September is AMEC Measurement Month! This is the fourth year of the annual event hosted by the International Association for the Measurement and Evaluation of Communications (AMEC). Measurement Month is a global program of activities to shine the spotlight on the importance of PR measurement.
There have already been some amazing events, Twitter chats, webinars, and articles throughout the month, and there are still plenty of other free events remaining! Visit the website for a full calendar of events, and follow along on Twitter #AmecMM!
Earlier this month, during North America week, the North American chapter of AMEC held a professional development day in partnership with PRSA. The day was packed with great presentations from premier measurement professionals:
Keynote speaker: Deirdre Breakenridge
A 25+ year veteran in PR and marketing, Breakenridge is the author of five Financial Times Press books including her latest titles, “Social Media and Public Relations: Eight New Practices for the PR Professional,” “Putting the Public Back in Public Relations,” and “PR 2.0, New Media, New Tools, New Audiences.” She speaks nationally and internationally on the topics of PR, social media and marketing.
Johna Burke: CMO, BurrellesLuce
Mark Weiner: CEO, PRIME Research
Allyson Hugley: President, Measurement and Analytics Practice, Weber Shandwick
Chris Albert: Senior Vice President, Ketchum
Nicole Moreo: Director, Research and Insight, Peppercomm
Mark Stouse: CEO, Proof Analytics
Cara Buscaglia: Head of Solutions, Talkwalker
Each presentation focused on an important key element of measurement and analytics innovation. A key theme for the day was that measurement and analytics isn’t – and doesn’t have to be – perfect. It is an evolving science so creativity, patience, and constant iteration are key to pushing forward.
Key Takeaways from Individuals:
Nicole Moreo – Too often, measurement happens after a campaign is done. To be successful and fully leverage data to its fullest potential, we must incorporate analytics before, after and during any campaign. Only then can impactful and effective insights be gleaned. Adjusting from simply measuring to full-scale analytics and incorporating that from the beginning of a campaign allows communicators to increase their value going from sharing a chart at the end of a campaign to gaining a full seat at the table.
Allyson Hugley – We have to go beyond measuring impressions and provide greater contextualization for data. We have to figure out a way to better measure earned media and how it is consumed. Instead of measuring impressions, we need to dive deeper and look at what audiences and demographics are engaging with content. We need to define why we measure – direction, value, execution. Hugley also noted that shares are not as strong an indicator in content interest as previously believed. More and more consumers read articles not publications or pages.
Chris Albert – We are using 70 percent of structured data, but that is expected to substantially increase in the next five years. In fact, an 800 percent increase in data is expected in next five years. Albert noted that at Ketchum everyone is being trained to be data smart. Everyone is encouraged to apply engineering logic to test, fail and learn as much as possible. Too often, we strive for perfection when in reality perfection shouldn’t be the end goal. Aspire to be world-class and celebrate your successes.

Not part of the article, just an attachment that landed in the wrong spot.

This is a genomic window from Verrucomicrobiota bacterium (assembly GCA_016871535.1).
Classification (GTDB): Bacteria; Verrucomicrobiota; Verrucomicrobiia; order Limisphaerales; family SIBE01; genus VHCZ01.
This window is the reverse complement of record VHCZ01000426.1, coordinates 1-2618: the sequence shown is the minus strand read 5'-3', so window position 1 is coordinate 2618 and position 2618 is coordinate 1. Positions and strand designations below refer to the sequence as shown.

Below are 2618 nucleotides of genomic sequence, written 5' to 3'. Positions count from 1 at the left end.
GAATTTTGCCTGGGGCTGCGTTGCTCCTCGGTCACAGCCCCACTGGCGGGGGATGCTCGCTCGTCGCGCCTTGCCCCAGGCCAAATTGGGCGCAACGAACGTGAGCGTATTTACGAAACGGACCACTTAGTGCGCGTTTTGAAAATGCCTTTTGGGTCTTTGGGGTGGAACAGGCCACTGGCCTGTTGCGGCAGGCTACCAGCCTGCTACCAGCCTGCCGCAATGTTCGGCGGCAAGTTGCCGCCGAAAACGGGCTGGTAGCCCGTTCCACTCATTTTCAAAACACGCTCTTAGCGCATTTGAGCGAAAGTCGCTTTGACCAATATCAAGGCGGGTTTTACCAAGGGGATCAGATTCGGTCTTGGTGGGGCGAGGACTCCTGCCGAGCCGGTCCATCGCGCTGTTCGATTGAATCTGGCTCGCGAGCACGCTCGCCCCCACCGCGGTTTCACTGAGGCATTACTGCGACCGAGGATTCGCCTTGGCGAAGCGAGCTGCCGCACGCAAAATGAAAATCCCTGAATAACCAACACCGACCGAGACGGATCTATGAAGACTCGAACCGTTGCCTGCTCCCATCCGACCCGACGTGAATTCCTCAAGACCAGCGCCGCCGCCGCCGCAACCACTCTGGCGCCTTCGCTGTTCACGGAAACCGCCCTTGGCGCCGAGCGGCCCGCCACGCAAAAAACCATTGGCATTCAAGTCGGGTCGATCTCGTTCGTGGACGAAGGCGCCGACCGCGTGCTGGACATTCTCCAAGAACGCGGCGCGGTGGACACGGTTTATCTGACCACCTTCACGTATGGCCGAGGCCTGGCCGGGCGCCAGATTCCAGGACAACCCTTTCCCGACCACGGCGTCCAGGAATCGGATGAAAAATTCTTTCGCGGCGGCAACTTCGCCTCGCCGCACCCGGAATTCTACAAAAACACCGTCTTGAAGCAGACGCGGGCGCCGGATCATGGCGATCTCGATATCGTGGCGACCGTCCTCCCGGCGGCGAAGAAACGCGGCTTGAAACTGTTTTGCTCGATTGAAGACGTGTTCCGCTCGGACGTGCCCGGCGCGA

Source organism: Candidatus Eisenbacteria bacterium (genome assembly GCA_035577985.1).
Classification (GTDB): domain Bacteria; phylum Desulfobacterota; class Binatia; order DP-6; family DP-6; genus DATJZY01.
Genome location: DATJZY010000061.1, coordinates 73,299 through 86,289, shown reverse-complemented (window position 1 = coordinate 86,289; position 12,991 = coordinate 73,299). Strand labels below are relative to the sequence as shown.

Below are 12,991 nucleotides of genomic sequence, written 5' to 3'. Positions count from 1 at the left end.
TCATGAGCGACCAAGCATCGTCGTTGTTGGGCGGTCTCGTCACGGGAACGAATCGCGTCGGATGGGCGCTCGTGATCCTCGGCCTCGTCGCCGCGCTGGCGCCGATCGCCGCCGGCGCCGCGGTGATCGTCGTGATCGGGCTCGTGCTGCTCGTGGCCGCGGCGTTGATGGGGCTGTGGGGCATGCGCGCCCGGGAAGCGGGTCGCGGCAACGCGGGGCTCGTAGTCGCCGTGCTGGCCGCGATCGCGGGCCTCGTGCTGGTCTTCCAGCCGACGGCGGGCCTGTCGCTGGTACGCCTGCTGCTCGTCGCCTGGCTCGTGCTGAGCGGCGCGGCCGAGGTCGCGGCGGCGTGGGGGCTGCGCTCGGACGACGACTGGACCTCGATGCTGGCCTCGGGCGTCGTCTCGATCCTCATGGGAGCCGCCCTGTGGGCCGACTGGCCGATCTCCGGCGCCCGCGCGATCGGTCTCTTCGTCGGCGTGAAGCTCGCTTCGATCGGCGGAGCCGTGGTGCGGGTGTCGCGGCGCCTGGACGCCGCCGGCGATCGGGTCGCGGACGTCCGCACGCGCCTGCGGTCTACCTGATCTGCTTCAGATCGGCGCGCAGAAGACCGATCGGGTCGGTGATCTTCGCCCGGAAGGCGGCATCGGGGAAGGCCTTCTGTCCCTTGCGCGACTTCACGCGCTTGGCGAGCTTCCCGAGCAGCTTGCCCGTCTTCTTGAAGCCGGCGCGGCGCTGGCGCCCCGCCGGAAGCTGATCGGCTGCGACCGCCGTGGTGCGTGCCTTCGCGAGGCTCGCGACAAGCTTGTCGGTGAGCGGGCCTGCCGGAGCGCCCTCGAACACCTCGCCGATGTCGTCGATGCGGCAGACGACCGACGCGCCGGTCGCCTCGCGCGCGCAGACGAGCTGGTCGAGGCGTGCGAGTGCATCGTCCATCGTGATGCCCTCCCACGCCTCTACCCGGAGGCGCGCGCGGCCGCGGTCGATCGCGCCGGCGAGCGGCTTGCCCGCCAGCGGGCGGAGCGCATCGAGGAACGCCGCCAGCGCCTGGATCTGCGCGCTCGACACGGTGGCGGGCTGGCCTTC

Cara Buscaglia – “If you can’t measure it, you can’t manage it”- Peter Drucker. Cara noted the importance of leveraging data and automation to help communicators focus more on what matters most – generating results for clients. Consistently benchmark against the competition and have an issues framework to track and identify threats and opportunities.
Mark Stouse – Time lag is the PR and communications pro’s biggest enemy. By the time many can point to the success of campaigns, organizations have already moved on internally. The impact of the work you’re doing today may show up in this quarter, you need to understand when it will show up and account for results accordingly. PR is still about creating business impact by giving people reasons to believe and buy. PR can drive profitability and cash flows in big ways for organizations. Based on Proof research, the general 70 paid/30 earned resource split actually needs to be inverted. PR has greatest value, but has hardest time showing its impact.
Keynote Speaker Deirdre Breakenridge– Noted the importance of being a mentor and consistently pushing your own personal and professional boundaries. Step outside your comfort zone and never “finish familiar,” or comfortable with the status quo and not continuing to innovate and expand horizons. Moments that matter come from the consistent push to never finish familiar. We all make decisions in our pursuit and our decision matters. Attendees were challenged to be thoughtful of our choices and identify trends in our decisions and the affect to our personal and professional pursuits.
Mark Weiner – Noted the big data revolution for PR and how we’re not returning from this. Organizations will continue to seek data points that show impact and visualize it in quick, easy to digest ways. Communicators want insights, not just data, we have to discuss the difference between “real time” data and “right time” data. The Institute for Public Relations (IPR) whitepaper is available for download.
Johna Burke – There is NO measurement silver bullet. Don’t try to retrofit what you’re doing into someone else’s world. First and foremost: always, always, always understand the business. Once you understand how your organization makes and spends money you are better positioned to set objectives that will align with the overarching goals. Don’t fall in love with certain types of data and visual representation: it can and will change; embrace it. True ‘love’ is success. Using the AMEC Integrated Framework can help!